Cyclist from Spain faces suspension of one year

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Cyclist from Spain faces suspension of one year

MADRID - The Royal Spanish Cycling Federation (RFEC) has decided to suspend Tour de France champion Alberto Contador for one year over his failed drug test in last year’s race.

“Alberto Contador has today received notification of a one-year ban proposal by the competition committee of the Spanish federation,” said a statement released by the rider’s spokesman Jacinto Vidarte on Wednesday.

Contador, who has threatened to end his career if he is punished, has 10 days to appeal the preliminary ruling before the RFEC makes a final decision.

The 28-year-old will hold a news conference today in Mallorca, where he is training with his Saxo Bank team, Vidarte said.

He made no mention of whether the federation had also decided to strip the Spaniard of the 2010 tour title. Contador has been provisionally suspended since August after he tested positive for the banned anabolic agent clenbuterol during his third Tour de France win.

He has denied deliberate wrongdoing, saying the failed test was due to contaminated meat. Even if he accepts the federation’s decision he may not be able to put the controversy behind him right away because the International Cycling Union (UCI), cycling’s world governing body, and the World Anti-Doping Agency (WADA) could challenge the ban.

The UCI, rocked by several high profile doping scandals in recent years, may appeal to the Court of Arbitration for Sport (CAS) if it feels the RFEC has been too lenient. Contador could also take his case to the CAS, the sport’s final court of appeal.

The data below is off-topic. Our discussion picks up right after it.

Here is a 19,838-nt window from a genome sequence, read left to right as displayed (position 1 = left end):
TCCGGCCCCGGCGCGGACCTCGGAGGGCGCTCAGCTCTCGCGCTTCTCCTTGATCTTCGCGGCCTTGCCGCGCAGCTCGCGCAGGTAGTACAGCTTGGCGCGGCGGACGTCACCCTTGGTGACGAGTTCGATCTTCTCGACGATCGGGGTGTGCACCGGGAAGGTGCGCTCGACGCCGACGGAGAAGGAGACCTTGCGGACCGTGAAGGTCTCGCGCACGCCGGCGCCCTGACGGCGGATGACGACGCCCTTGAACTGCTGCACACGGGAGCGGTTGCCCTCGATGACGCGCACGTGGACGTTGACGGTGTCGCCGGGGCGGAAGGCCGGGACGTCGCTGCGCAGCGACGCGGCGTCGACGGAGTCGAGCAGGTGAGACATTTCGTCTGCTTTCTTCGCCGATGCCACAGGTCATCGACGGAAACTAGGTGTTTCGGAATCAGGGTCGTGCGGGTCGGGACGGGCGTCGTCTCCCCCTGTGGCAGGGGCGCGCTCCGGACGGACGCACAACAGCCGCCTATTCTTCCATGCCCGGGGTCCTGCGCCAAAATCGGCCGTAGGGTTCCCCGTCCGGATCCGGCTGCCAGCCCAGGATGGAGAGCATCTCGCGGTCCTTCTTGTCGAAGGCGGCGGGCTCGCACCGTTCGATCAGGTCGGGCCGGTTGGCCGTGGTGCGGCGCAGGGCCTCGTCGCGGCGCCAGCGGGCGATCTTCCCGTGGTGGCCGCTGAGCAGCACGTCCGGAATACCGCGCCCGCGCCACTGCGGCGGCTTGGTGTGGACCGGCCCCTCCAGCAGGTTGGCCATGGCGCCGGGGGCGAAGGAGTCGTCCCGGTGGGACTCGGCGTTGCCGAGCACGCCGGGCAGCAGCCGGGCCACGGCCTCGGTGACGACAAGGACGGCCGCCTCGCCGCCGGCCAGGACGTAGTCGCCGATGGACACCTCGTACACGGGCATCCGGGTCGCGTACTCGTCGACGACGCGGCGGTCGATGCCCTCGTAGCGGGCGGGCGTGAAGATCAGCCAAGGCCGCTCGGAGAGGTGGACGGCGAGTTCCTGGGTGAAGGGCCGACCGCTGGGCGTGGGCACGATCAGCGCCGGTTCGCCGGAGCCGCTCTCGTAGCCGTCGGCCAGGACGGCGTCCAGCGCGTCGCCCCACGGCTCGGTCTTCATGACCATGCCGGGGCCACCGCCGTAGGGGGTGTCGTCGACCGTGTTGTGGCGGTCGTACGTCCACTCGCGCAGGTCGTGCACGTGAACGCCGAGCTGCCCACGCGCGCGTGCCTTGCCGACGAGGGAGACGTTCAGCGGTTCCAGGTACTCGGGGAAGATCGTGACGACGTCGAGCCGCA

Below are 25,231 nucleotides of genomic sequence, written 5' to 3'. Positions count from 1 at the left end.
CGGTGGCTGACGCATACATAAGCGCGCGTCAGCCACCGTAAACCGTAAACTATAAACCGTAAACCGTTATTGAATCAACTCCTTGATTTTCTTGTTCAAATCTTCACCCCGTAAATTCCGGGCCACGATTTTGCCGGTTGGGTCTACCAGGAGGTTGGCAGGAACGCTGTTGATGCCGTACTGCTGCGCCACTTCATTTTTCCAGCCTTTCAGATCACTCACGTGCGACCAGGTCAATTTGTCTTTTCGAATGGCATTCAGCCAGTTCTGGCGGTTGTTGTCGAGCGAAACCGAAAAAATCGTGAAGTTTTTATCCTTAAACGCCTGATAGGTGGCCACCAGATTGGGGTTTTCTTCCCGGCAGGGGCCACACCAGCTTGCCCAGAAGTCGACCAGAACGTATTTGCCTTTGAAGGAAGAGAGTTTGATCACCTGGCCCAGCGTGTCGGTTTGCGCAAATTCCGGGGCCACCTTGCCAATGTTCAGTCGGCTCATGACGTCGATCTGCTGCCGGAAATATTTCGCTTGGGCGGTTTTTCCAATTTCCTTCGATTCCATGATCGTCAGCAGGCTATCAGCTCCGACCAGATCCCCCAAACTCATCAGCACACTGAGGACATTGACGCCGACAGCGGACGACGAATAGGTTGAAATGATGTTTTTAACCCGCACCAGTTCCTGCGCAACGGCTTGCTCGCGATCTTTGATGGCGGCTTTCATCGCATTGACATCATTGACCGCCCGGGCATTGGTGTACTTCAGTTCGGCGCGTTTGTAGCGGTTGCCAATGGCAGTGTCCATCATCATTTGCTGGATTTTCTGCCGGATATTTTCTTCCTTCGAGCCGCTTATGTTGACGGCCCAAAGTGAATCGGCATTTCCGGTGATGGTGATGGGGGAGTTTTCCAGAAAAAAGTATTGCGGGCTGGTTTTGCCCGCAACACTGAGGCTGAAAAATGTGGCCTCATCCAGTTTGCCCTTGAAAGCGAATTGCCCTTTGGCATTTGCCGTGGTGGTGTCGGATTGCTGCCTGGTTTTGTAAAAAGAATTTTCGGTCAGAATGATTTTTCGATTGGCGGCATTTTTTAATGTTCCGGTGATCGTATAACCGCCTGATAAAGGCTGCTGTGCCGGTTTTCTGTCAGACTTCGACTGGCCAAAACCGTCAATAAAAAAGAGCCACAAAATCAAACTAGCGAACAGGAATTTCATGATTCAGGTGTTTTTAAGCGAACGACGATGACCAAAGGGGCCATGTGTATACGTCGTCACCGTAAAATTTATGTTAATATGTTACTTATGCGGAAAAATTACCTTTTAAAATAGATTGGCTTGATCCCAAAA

One of only five men with titles in all three grand tours (Giro d’Italia, Tour of Spain and Tour de France), Contador told Spanish radio from Mallorca earlier on Wednesday that he was “motivated and focused on his work”.

“Right now the most important thing is to remove yourself a bit from everything that is going on around you and focus on working, which is what can bear fruit in the future,” he said.

Saxo Bank said last year they would stay in the sport even if Contador was banned. He won the 2010 Tour de France by 39 seconds over Luxembourg’s Andy Schleck, who will be regarded as the hot favorite for this year’s race should Contador miss the event. UCI chief Pat McQuaid said earlier this month that Contador was likely to miss the tour because the rider would be suspended or because he would not be fit in time.

In recent years the sport has been tarnished by a string of high profile doping cases including 1996 tour winner Bjarne Riis and 2006 champion Floyd Landis.

Seven-time tour champion Lance Armstrong is also the focus of a federal investigation in the U.S. after Landis alleged last year that the 39-year-old Texan and other prominent figures in the sport had doped.

Armstrong has always denied doping.

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